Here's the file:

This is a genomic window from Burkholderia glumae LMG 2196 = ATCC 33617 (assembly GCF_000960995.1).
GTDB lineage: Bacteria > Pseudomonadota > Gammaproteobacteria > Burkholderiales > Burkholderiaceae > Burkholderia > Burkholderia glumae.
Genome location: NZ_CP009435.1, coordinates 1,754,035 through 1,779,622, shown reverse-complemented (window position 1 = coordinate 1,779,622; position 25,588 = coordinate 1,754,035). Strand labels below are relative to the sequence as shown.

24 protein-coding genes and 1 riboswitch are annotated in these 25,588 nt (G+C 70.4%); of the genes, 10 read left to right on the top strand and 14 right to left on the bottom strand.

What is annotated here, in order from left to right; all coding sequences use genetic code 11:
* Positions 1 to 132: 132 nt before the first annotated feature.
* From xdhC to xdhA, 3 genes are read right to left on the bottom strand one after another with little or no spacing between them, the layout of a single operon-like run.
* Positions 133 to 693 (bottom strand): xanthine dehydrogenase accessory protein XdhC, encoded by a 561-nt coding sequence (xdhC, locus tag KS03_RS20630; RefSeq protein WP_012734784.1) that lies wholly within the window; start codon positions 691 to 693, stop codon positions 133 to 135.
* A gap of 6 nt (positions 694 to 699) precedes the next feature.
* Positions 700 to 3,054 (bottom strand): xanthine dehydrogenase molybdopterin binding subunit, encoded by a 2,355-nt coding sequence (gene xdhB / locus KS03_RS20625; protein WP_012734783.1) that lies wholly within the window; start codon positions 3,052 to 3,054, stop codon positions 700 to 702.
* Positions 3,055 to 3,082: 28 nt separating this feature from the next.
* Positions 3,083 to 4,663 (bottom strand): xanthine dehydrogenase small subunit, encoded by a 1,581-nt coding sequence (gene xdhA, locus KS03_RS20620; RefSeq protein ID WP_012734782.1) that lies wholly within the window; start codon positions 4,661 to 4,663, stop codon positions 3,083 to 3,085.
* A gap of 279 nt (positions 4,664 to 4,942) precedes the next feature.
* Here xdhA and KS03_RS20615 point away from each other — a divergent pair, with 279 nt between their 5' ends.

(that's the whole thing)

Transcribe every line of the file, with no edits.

This is a genomic window from Burkholderia glumae LMG 2196 = ATCC 33617 (assembly GCF_000960995.1).
GTDB lineage: Bacteria > Pseudomonadota > Gammaproteobacteria > Burkholderiales > Burkholderiaceae > Burkholderia > Burkholderia glumae.
Genome location: NZ_CP009435.1, coordinates 1,754,035 through 1,779,622, shown reverse-complemented (window position 1 = coordinate 1,779,622; position 25,588 = coordinate 1,754,035). Strand labels below are relative to the sequence as shown.

24 protein-coding genes and 1 riboswitch are annotated in these 25,588 nt (G+C 70.4%); of the genes, 10 read left to right on the top strand and 14 right to left on the bottom strand.

What is annotated here, in order from left to right; all coding sequences use genetic code 11:
* Positions 1 to 132: 132 nt before the first annotated feature.
* From xdhC to xdhA, 3 genes are read right to left on the bottom strand one after another with little or no spacing between them, the layout of a single operon-like run.
* Positions 133 to 693 (bottom strand): xanthine dehydrogenase accessory protein XdhC, encoded by a 561-nt coding sequence (xdhC, locus tag KS03_RS20630; RefSeq protein WP_012734784.1) that lies wholly within the window; start codon positions 691 to 693, stop codon positions 133 to 135.
* A gap of 6 nt (positions 694 to 699) precedes the next feature.
* Positions 700 to 3,054 (bottom strand): xanthine dehydrogenase molybdopterin binding subunit, encoded by a 2,355-nt coding sequence (gene xdhB / locus KS03_RS20625; protein WP_012734783.1) that lies wholly within the window; start codon positions 3,052 to 3,054, stop codon positions 700 to 702.
* Positions 3,055 to 3,082: 28 nt separating this feature from the next.
* Positions 3,083 to 4,663 (bottom strand): xanthine dehydrogenase small subunit, encoded by a 1,581-nt coding sequence (gene xdhA, locus KS03_RS20620; RefSeq protein ID WP_012734782.1) that lies wholly within the window; start codon positions 4,661 to 4,663, stop codon positions 3,083 to 3,085.
* A gap of 279 nt (positions 4,664 to 4,942) precedes the next feature.
* Here xdhA and KS03_RS20615 point away from each other — a divergent pair, with 279 nt between their 5' ends.